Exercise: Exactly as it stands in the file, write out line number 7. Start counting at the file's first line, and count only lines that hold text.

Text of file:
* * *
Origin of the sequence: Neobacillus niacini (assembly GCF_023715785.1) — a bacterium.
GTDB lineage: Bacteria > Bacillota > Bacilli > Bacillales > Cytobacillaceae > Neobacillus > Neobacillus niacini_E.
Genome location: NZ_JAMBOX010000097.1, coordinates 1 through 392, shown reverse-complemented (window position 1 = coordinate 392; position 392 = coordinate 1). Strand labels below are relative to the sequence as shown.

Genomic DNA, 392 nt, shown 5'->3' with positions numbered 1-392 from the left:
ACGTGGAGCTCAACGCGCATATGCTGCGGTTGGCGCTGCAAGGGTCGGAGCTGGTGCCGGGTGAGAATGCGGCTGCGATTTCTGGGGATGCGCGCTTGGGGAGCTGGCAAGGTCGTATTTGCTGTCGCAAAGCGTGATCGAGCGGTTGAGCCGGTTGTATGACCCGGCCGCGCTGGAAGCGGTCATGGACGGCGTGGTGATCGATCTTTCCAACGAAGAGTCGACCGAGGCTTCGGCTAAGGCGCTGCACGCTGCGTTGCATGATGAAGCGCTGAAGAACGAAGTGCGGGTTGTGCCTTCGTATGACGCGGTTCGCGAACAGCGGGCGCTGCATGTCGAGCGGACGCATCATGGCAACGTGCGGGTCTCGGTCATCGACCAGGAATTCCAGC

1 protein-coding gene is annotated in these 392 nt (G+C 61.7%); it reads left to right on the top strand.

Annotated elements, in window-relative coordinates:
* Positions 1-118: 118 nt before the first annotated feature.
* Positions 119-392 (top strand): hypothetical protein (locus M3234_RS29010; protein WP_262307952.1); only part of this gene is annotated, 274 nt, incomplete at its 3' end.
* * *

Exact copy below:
Annotated elements, in window-relative coordinates: